Home Culture Arizona Judge Tosses Out Suit Challenges and Legalization Remains on the Ballot

Arizona Judge Tosses Out Suit Challenges and Legalization Remains on the Ballot

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A pending court case was the only thing that could have stood in the way of Arizona’s Proposition 205 and voters this November – but Maricopa County Superior Court Judge Jo Lynn Gentry has dismissed the case against the initiative. Opponents tried to argue that the 100 word summary presented to voters during the petitioning phase should be considered fraudulent as it does not mention changes it would make in areas such as those concerning motorists, child custody, workplaces and more. In the end, the judge determined that they didn’t have grounds for a case at all.

“This was a frivolous and politically motivated lawsuit,” campaign Chairman J.P. Holyoak said. “If these county prosecutors dislike this ballot measure, they should take their arguments to the voters, not to our overburdened court system. We hope they will accept the court’s ruling and return to waging legal battles against dangerous criminals rather than citizen initiatives.”

The judge dismissed the case after determining that the 100 word summary was suitable (especially since the opponents did not offer a way to improve it) as well as her interpretation of a 2015 law which prevents individuals from challenging the legality of a proposed initiative. The law was meant to end these kinds of court cases and leave the courts free to handle more important things.

“We would anticipate this going to appeal, and it is our hope that the courts look favorably on our challenge and that this ill-considered measure will not be sent to Arizona voters,” said Garrick Taylor, the Chamber’s spokesman. “It is potentially extremely damaging to Arizona’s economy and we will continue to oppose it vigorously.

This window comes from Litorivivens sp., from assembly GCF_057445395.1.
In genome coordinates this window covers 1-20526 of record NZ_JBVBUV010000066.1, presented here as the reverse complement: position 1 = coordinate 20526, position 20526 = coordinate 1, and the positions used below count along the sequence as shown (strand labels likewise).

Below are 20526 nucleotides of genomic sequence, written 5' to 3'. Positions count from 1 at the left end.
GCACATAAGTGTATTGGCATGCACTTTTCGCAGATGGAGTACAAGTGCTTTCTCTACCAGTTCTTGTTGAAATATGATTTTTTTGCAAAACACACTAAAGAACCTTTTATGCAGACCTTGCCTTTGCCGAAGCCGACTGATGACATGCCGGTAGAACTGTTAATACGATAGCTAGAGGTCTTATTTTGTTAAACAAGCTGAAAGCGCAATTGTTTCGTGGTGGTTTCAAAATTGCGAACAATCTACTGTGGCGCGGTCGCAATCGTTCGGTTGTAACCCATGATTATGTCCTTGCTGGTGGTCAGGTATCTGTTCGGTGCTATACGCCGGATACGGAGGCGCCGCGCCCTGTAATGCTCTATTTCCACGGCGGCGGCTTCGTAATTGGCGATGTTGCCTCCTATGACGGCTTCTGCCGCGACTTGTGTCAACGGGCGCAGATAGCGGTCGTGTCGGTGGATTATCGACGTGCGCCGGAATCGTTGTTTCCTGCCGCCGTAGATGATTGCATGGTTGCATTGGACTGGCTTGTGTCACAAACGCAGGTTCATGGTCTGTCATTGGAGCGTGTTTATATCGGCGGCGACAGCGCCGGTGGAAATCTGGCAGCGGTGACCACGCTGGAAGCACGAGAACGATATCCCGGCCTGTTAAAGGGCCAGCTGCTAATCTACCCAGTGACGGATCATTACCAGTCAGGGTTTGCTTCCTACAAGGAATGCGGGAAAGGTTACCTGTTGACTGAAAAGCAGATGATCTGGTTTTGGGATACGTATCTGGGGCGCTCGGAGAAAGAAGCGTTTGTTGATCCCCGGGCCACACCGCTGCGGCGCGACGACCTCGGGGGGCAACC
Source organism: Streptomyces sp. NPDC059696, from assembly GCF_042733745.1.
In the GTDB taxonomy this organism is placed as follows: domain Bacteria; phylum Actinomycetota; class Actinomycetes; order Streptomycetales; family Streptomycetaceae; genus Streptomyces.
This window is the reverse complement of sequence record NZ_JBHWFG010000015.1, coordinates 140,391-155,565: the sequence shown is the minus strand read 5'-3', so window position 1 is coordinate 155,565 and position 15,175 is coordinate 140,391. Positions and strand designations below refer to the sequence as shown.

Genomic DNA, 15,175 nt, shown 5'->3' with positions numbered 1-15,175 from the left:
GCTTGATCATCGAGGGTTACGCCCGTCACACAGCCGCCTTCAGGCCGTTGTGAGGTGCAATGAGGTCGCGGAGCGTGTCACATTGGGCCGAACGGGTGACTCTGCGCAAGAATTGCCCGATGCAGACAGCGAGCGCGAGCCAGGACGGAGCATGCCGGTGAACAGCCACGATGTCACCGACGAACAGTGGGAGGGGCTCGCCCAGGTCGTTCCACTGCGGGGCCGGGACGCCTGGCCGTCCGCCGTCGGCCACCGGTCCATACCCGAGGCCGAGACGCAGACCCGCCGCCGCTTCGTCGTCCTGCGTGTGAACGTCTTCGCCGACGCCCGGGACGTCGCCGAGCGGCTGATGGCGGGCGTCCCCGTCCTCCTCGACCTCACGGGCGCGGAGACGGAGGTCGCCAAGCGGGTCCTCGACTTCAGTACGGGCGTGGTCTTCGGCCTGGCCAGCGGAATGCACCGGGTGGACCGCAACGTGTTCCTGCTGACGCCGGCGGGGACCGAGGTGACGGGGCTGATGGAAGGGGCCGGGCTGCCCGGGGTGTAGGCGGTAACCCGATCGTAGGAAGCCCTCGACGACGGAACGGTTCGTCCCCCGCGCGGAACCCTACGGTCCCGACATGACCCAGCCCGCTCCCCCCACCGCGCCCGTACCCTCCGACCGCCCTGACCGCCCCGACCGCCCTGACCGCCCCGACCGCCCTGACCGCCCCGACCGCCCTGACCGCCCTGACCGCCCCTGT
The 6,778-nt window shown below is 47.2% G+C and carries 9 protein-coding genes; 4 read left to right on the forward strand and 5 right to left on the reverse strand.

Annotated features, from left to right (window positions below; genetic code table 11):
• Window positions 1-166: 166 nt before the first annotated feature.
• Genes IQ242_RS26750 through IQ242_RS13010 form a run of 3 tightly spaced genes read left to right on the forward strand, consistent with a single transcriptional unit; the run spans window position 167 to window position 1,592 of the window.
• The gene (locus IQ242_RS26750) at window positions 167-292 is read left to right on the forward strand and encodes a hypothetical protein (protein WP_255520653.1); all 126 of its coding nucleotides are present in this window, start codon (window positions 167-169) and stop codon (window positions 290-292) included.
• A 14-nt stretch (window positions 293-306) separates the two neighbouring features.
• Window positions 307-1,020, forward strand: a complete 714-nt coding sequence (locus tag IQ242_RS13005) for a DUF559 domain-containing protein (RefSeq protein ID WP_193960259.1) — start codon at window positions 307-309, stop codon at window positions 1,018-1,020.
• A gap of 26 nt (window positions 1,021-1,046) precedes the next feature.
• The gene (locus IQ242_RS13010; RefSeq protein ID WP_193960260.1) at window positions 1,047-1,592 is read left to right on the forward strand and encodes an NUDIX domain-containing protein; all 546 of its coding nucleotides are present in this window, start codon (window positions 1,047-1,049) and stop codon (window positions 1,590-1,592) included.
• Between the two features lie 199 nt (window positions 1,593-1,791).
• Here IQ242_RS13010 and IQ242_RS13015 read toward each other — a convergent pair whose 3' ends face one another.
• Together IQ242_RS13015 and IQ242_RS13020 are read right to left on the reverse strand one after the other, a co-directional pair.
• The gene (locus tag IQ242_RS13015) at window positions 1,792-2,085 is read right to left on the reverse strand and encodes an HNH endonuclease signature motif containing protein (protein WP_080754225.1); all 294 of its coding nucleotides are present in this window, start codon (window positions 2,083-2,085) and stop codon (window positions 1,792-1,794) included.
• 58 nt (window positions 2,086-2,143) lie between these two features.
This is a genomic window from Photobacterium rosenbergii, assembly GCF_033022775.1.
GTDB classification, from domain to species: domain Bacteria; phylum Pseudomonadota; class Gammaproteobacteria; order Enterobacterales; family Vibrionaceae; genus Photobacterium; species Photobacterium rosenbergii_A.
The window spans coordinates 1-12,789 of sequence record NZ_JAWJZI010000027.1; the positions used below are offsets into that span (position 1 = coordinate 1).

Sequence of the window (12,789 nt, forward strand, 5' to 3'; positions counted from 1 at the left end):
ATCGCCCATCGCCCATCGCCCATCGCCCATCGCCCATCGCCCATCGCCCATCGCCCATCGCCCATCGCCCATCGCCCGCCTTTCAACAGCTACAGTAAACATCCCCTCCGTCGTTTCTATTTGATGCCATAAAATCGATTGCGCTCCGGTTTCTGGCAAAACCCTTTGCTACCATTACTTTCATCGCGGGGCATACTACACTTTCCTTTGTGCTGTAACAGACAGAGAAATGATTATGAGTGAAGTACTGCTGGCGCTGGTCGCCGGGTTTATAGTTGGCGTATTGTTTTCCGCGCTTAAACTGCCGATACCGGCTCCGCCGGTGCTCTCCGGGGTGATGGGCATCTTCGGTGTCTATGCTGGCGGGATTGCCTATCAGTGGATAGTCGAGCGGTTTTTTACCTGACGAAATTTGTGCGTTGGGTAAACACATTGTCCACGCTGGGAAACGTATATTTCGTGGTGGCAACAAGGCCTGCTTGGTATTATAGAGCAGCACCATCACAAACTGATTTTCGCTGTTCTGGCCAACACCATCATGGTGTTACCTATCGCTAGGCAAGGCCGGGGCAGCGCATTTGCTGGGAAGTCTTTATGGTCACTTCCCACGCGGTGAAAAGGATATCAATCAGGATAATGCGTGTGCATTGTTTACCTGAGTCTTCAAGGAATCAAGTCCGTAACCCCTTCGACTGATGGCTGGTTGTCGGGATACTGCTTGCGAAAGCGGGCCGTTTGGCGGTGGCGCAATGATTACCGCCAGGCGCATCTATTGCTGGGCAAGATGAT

While the opposition plans to appeal straight to the Supreme Courts, the Campaign to Regulate Marijuana like Alcohol is sure that the Supreme Courts will dismiss the case on the same grounds as the Superior Court Judge. They also plan to seek reimbursement for their court costs by asking the courts to have the opposition cover them. After all, court costs aren’t cheap and if the case is dismissed again they never needed to be there in the first place.

This is not the first court case this year centered around the legality of an initiative – unfortunately that seems to be a last resort for prohibitionists who want to prevent voters from having a say on the issue of legalization. In only a few short months, five different states will get a chance to legalize adult use of cannabis and now Arizonans can be happy knowing Proposition 205 will see election day this year after all.

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